Zagonyi was a cavalry captain in during the 1848-49 Hungarian revolution. He came to the United States in 1851 by way of Turkey and England. In the years leading up to the Civil War, he held a variety of jobs: farm hand, housepainter, tailor, and instructor at the Boston riding academy of fellow Hungarian emigre Janos Kalapsza. Joining Fremont’s Western Department, he organized and commanded Fremont’s Body Guard, an elite unit of cavalrymen. At Springfield, Missouri, on October 25, 1861, Zagonyi led his troopers against a Confederate force that outnumbered them by about ten to one and defeated them. This daring act brought him enduring fame. He is the overt hero of Jessie Benton Fremont’s Story of the Guard, published in 1863.*
The Guard was a flamboyant unit, outfitted by Zagonyi in velvet uniforms, it is said. Although it may be that the odds against The Guard at Springfield were not nearly so great as legend holds, Zagonyi’s Charge, or as it is sometimes called, “Zagonyi’s Death Ride,” was probably the first great cavalry charge of the Civil War. Interestingly, Zagonyi’s Charge at Springfield occurred seven years to the day after the Charge of the Light Brigade in the Crimean War.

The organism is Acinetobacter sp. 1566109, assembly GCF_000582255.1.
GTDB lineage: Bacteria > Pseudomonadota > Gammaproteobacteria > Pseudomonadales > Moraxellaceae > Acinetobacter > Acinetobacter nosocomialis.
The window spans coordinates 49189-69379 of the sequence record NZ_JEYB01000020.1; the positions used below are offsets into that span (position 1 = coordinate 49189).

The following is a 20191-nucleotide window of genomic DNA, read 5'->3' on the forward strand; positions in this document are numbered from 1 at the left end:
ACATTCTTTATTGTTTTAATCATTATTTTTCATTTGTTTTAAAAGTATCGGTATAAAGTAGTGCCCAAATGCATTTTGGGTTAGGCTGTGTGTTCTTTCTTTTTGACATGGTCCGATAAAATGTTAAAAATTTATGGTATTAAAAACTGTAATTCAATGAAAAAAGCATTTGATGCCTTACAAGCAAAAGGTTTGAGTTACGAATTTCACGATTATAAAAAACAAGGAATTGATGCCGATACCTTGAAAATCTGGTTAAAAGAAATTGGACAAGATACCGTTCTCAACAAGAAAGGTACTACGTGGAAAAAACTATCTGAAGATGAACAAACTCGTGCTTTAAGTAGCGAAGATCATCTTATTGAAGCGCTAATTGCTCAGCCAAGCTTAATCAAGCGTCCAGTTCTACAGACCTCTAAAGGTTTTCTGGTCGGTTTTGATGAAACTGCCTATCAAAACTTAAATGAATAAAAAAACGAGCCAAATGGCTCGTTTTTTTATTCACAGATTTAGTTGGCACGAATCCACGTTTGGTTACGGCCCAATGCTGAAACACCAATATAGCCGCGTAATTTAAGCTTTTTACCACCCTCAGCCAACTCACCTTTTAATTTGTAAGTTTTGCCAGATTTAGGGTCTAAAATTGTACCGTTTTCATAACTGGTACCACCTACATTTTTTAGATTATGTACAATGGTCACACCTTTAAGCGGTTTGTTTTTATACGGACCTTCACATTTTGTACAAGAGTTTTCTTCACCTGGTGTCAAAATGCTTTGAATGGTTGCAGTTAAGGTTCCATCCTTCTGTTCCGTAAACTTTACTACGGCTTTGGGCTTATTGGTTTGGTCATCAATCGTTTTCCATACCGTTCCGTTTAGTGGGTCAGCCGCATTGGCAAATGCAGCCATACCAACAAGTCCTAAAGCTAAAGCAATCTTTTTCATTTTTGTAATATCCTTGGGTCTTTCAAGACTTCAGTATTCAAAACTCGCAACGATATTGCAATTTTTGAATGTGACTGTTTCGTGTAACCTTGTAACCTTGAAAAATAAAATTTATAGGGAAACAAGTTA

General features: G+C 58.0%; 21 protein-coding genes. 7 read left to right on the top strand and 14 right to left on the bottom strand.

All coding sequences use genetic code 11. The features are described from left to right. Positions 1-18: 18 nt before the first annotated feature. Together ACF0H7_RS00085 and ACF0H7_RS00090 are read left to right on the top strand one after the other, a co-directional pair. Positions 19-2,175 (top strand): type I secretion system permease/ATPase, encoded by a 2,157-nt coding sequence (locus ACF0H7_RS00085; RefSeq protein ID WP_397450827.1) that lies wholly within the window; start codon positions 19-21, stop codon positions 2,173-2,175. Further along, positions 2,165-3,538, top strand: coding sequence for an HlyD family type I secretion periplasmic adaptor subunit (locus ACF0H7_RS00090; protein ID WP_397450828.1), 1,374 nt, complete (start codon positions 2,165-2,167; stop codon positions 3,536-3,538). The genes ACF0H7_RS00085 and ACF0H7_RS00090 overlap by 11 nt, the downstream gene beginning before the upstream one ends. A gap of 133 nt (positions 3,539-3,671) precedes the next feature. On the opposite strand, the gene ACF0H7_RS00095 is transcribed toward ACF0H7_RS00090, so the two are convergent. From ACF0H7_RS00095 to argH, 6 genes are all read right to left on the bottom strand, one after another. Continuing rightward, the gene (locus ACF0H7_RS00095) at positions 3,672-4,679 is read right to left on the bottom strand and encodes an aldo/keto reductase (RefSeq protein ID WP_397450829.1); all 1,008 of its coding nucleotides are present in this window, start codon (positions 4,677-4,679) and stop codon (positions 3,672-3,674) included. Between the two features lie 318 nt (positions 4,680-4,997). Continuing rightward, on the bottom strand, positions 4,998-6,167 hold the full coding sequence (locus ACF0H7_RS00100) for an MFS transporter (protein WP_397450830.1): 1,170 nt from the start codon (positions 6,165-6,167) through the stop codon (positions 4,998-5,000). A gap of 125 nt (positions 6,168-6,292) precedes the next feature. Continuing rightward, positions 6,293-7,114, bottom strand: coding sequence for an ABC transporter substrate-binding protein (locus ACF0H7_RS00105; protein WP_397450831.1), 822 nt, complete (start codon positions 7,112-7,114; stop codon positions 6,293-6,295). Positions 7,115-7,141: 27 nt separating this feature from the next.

After his moment of fame, Zagonyi followed Fremont to the Mountain Department, where he rose to the rank of colonel. He resigned his commission in 1862, and his life thereafter is lost to history. He remains a hero in Hungary.
*description courtesy of NOTABLE HUNGARIANS AND THEIR CONTRIBUTIONS IN THE CIVIL WAR, by Stephen Beszedits, in the Iowa in the Civil War website